Elanco Supports Zambian Communities
Elanco’s Contribution Supports Zambian Communities
Handson Mali reads to his grandchildren in Balaka village, Zambia.
In 2008, Elanco provided the Heifer Zambia program with a valuable gift of veterinary kits which have been utilized as part of the Community Animal Healthcare Workers program to support Heifer projects in rural communities.
During a training from June 16-26, 2008, at the Zambia Institute of Animal Health (ZIAH) in Mazabuka, 25 farmers from 10 cattle projects received training in animal husbandry skills. The trained Community Animal Healthcare Workers were provided with a kit donated by Elanco and will go on to serve over 820 families in their respective communities. View a slide show of the training.
Progress Since the Training
Coreen Choongo talks to her daughter Priscovia Mungalu about bambara nuts in Nkausu village, Zambia.
Communities have shown support to the CAHWs. The trainees were chosen by their own communities and this has enhanced ownership and sustainability of this initiative. All project members have welcomed them as this has greatly reduced the distance which they previously had to travel to access veterinary services.
CAHWs have offered basic training to their fellow members in livestock production, routine operations and animal health care. This has greatly helped to build local community’s capacities in early detection of animal diseases and reporting.
A drug revolving fund has been established and veterinary medicines are offered on a cost-recovery basis. A 20-25 percent markup is added to enable CAHWs to set up a revolving fund from which they will replenish their stocks. A reliable local drug source has been identified.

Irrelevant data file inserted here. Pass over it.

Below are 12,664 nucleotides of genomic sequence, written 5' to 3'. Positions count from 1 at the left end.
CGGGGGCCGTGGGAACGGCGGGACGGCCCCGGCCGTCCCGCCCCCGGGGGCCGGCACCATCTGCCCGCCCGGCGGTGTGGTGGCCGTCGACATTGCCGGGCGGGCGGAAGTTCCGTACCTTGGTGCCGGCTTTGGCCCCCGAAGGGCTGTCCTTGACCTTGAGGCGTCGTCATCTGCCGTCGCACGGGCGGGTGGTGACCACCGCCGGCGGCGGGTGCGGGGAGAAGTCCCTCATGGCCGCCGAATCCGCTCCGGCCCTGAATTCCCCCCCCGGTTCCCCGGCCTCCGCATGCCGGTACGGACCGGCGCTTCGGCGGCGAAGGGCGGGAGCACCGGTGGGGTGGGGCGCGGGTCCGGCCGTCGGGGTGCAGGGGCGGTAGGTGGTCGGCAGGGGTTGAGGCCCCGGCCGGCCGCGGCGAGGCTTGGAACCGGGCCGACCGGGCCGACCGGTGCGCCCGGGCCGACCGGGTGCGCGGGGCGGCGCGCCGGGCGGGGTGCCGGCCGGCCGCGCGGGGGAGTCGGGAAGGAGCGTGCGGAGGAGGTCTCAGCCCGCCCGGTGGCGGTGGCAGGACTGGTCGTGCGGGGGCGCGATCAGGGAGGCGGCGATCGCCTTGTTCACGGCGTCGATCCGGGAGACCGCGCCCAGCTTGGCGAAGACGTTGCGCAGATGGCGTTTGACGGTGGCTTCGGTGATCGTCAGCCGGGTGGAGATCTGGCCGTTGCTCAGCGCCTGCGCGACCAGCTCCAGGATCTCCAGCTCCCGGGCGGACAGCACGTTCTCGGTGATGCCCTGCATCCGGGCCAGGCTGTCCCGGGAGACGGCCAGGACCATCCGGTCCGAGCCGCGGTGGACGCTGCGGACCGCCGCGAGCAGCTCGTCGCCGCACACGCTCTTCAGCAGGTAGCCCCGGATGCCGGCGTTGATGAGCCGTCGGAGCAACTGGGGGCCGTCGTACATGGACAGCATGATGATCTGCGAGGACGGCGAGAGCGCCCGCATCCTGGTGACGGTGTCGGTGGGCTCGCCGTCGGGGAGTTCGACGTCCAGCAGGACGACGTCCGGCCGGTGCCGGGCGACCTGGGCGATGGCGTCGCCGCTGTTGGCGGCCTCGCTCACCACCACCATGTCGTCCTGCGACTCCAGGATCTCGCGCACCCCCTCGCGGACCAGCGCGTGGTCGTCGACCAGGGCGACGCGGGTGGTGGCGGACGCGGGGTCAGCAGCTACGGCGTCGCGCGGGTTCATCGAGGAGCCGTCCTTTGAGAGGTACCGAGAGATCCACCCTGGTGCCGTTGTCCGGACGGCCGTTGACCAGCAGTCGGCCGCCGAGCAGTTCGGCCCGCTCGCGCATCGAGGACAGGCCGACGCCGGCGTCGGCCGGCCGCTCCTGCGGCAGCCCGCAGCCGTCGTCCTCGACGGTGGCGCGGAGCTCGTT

Animal health committees have been established. They are led by the trained CAHWs and include project members who oversee the management of the revolving fund. They also work in collaboration with the veterinary department to disseminate animal health messages to project members.
Community-Based Animal Health Services:
Easy access to animal health services: Since the CAHW’s are Heifer beneficiaries of livestock placement there has been an improvement in livestock health and care in the project areas. The local communities value the presence of the trained CAHW’s
Inexpensive services make them available to the most vulnerable families; those with limited resources
Responsive services reduce livestock morbidity and mortality and since the CAHW’s are part of the community they are always on call to respond to the needs of their neighbors
Improved livestock health and productivity has been seen because the CAHW’s work with farmers to provide scheduled vaccinations and reduce the spread of livestock diseases